The lease terms

Lease term

Lease term

The length of the lease term is generally a matter of negotiation.  However there may be tension between a tenant’s or landlord’s desire for flexibility or security.

  • A lease may or may not be “contracted” out of sections 24 to 28 of the Landlord and Tenant Act 1954.  These sections, if they apply,  give a tenant some important rights at the end of the lease term.  A contracted out lease simply ends when it says it will end. [Landlord and Tenant Act 1954]
  • A landlord that is a registered or excepted charity granting a lease term of seven years or under is subject to a lighter touch valuation procedure under sections 117 to 121 of the Charities Act 2011 than that which applies to a longer lease. [Charities Act short leases valuation procedures]
  • A lease of a term for seven years or more will be compulsorily registrable at the Land Registry. [Procedures following the grant of a lease]
  • The length of a lease term may also influence whether a Stamp Duty Land Tax (SDLT) return is necessary.  In nearly all cases where the lease is to a charity this will be solely for the purpose of claiming exemption from SDLT but there are financial penalties for failure to submit a form. [Stamp Duty Land Tax]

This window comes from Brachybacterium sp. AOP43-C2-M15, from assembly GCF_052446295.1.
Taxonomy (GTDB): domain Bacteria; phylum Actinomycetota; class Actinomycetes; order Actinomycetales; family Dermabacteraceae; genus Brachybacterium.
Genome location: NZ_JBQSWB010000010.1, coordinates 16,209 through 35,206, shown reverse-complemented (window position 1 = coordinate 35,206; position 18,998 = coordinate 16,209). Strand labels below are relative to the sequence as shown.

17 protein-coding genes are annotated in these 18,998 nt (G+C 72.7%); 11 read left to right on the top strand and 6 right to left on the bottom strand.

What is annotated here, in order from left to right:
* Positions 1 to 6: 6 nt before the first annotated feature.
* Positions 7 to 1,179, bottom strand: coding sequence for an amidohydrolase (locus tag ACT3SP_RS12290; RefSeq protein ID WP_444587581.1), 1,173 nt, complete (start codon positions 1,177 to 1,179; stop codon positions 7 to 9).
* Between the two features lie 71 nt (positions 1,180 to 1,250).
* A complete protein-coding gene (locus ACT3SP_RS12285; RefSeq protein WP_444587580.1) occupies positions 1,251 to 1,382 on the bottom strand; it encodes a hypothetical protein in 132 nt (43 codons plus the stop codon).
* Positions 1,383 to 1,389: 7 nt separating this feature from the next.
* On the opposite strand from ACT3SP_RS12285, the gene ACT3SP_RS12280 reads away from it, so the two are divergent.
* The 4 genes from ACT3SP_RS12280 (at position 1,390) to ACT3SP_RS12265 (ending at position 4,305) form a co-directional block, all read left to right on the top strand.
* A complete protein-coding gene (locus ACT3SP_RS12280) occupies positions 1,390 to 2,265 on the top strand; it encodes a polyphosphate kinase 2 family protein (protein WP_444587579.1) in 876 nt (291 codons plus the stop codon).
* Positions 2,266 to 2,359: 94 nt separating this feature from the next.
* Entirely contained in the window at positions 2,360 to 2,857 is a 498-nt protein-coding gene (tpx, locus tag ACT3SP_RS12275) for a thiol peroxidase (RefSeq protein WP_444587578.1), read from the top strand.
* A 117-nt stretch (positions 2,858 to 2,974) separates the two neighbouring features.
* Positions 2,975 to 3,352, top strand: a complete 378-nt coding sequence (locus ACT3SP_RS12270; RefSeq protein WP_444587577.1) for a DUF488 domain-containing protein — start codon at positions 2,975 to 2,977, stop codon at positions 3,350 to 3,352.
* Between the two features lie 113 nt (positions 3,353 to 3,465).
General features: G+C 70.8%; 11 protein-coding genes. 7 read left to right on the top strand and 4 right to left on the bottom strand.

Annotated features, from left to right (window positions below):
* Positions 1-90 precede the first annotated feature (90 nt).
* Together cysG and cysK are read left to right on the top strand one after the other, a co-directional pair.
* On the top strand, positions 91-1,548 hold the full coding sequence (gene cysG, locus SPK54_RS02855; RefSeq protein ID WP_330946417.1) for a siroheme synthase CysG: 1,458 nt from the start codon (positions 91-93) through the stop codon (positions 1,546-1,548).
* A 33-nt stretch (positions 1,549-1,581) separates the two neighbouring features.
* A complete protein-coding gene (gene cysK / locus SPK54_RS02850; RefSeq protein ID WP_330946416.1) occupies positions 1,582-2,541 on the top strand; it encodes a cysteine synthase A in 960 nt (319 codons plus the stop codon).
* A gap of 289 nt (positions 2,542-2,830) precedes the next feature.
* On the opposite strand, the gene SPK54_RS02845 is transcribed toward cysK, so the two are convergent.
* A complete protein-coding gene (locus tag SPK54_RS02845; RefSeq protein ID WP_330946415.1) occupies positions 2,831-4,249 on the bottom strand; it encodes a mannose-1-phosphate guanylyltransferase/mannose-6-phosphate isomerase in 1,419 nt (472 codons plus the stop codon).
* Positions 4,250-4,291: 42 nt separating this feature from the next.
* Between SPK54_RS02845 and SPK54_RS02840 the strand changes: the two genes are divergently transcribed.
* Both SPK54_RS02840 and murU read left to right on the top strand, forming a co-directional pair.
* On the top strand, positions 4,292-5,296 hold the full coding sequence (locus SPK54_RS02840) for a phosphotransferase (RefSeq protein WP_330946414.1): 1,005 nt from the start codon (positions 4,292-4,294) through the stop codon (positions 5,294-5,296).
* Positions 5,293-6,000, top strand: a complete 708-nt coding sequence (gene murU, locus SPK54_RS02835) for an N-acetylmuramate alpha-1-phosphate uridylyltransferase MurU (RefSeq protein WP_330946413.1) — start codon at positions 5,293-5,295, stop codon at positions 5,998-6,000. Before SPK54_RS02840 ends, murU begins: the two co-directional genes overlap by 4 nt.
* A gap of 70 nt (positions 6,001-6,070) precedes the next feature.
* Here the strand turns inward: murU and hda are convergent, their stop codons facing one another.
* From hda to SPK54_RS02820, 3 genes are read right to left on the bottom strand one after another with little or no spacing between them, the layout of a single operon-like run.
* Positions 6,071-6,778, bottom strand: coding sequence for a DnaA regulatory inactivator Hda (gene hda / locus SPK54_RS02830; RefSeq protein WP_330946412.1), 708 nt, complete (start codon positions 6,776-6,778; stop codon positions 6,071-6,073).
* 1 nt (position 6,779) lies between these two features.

• The landlord may want the security of a rental income from the tenant over a long period, but alternatively may want flexibility, for example to ensure that the property is available for redevelopment when the right market conditions come along. [Assessing the cost of providing space in a building]
  • If the tenant is going to make substantial capital investment in the property, either with the benefit of grant funding or otherwise, the tenant will want the benefit of a longer term.
  • If the tenant is subject to revenue funding, the tenant will not want to have to pay rent under a lease where there is no funding available to cover this.
  • It may be possible for the tenant to negotiate break rights to cover this issue.  A long lease with break rights gives the balance between security and flexibility for tenant.  [Break rights]
  • A tenant will not wish to make a substantial capital investment in a property if the lease is very short and the landlord is able to use a break right to terminate the lease, meaning that the tenant loses the benefit of that investment.
  • A landlord will not however have the benefit of a secure income stream from a long lease if the tenant has a break right.
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Mr A B Smith
Director